Thursday, March 5, 2009


When we were young, birthday celebrations had a pre-determined pattern that was much anticipated long before the day itself. For instance, if you were born in February (as I was), you could officially start counting the days and salivating in anticipation from 1st February itself (like I did).

First of all, there was the BIRTHDAY DRESS to be decided upon. No going out and buying from the shops for me. Maa (my mother) and Didia (my cousin) would decide upon a suitable pattern from a sewing book, I would be taken along to buy the dress material and then Maa would make it at home. I was too thrilled and tongue-tied at the entire exercise to offer any choice of my own.

Then, unless one was extremely unfortunate and the birthday fell on a holiday, Maa would purchase a big plastic bag full of toffees to take to school to share with my classmates. (Anything more than simple toffees was disallowed in my school, unlike in today’s schools where students often gift their classmates anything from CD-ROMs to expensive stationery sets). We usually got sugar-boiled candies or sticky toffees, even the 50 paise worth Cadbury’s Eclairs were given only by the affluent-elite nose-turned-up few.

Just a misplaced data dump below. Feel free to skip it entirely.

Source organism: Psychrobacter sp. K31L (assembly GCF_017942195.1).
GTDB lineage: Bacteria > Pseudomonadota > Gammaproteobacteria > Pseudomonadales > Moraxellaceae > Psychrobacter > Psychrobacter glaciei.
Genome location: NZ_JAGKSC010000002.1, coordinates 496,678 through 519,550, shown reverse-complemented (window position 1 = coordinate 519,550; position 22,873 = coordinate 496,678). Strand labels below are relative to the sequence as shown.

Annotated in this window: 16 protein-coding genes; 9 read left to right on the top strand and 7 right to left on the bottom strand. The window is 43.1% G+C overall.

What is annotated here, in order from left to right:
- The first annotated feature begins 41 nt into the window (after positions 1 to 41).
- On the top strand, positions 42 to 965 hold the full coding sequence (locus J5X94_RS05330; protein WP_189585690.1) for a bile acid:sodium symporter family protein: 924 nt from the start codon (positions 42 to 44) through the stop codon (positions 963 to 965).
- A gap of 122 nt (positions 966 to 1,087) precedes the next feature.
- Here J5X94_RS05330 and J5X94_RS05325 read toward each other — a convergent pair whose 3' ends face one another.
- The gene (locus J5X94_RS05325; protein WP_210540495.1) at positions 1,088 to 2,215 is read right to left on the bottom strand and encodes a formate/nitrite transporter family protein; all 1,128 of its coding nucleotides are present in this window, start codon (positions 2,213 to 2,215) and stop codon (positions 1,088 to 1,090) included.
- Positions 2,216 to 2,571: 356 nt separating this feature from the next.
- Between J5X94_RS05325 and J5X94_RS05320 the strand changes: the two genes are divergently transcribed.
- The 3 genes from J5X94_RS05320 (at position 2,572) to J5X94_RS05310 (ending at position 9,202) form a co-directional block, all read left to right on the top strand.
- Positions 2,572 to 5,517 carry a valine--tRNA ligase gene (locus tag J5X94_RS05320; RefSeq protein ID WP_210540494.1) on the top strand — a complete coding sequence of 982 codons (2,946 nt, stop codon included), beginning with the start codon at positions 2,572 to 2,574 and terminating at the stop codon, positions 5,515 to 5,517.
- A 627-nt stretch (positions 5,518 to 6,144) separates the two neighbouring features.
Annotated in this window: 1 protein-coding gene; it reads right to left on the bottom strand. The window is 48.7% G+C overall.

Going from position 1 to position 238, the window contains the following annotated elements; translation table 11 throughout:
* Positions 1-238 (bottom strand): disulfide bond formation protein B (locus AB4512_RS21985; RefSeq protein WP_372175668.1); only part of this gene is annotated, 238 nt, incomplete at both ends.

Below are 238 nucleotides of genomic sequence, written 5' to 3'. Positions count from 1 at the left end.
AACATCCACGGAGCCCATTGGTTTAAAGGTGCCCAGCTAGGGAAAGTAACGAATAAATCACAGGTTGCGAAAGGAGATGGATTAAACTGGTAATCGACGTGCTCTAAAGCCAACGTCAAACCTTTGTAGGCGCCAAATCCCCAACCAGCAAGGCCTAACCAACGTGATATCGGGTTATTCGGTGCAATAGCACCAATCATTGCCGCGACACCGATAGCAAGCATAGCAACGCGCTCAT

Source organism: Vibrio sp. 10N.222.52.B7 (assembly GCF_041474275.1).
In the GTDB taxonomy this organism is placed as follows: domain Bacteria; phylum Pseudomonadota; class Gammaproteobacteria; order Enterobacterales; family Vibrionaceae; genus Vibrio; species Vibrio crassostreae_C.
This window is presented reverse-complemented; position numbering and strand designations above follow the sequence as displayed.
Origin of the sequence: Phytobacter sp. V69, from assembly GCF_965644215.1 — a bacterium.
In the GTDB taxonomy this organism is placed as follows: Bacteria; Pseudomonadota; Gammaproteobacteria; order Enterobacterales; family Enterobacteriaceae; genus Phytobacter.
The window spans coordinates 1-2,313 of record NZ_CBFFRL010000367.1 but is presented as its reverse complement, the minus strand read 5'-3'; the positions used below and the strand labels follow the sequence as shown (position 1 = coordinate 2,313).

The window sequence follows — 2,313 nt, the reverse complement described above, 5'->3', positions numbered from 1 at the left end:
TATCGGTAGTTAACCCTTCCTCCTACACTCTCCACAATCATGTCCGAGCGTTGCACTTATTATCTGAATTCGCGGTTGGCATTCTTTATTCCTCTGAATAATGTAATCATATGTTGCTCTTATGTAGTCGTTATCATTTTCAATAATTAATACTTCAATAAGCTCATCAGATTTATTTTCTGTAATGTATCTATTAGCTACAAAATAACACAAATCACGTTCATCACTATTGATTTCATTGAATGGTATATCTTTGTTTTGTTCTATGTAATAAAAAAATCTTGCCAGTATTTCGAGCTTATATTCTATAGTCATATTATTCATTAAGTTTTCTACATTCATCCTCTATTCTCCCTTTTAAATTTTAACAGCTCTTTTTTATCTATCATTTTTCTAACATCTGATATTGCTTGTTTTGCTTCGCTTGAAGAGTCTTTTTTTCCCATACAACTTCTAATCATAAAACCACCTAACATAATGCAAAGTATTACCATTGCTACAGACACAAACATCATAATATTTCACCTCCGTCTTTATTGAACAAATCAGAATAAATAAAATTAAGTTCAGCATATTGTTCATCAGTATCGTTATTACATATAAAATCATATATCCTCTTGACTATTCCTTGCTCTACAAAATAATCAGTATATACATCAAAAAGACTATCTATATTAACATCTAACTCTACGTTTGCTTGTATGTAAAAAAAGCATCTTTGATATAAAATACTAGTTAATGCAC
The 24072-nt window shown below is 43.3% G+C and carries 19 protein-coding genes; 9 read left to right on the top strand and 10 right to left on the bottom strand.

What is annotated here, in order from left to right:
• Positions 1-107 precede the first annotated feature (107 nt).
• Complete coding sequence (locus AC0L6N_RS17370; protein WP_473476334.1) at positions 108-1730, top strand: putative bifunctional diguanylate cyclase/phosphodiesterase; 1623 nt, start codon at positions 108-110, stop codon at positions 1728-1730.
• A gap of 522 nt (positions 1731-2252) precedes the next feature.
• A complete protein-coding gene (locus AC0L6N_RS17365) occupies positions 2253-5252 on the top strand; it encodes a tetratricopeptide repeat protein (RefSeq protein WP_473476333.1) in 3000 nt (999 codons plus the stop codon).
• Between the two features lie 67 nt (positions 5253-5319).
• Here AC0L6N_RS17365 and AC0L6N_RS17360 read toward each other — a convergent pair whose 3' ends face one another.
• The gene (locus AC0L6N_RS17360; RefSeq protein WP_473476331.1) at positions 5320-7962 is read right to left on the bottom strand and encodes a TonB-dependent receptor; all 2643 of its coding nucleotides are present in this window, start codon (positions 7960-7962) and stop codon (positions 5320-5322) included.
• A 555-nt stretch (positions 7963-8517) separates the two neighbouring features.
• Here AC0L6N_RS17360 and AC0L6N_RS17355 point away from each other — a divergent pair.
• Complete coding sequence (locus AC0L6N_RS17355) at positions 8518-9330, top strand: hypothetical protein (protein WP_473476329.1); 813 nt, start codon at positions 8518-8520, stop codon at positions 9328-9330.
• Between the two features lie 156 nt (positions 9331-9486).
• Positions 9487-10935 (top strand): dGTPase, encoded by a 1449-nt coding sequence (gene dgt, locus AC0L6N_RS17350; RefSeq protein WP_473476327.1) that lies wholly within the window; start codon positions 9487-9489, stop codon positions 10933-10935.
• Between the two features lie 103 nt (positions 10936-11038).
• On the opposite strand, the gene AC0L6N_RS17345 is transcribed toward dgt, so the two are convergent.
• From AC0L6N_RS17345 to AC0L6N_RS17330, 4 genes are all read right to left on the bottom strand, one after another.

Other preparations would be on in full swing, setting off an agony of expectations in me, which would increase so much that it would almost impossible to go to sleep the night before my birthday.

The great day would dawn and I would jump out of bed, vibrating with excitement. The ritual was to touch the feet of all the elders in the house (and there were plenty of them in my joint-family). I would dip down and bounce up several times, collecting blessings for the coming year.

A rushed-through-bath and a gobbled-breakfast later, I would be ready for school, not in my usual uniform, but in my brand new ‘colour dress’ which would make me the cynosure of all eyes at school. In the assembly during morning prayers, everybody would go nudge-nudge, whispering about the lucky one whose birthday it was. Oh, the thrill to be noticed and talked about. The trick, though, was not to be too obvious about it all; you had to pretend to be matter-of-fact while secretly walking on Cloud 9. But you could have your eyes saucer-shining and have a spill-any-moment-smile on your face.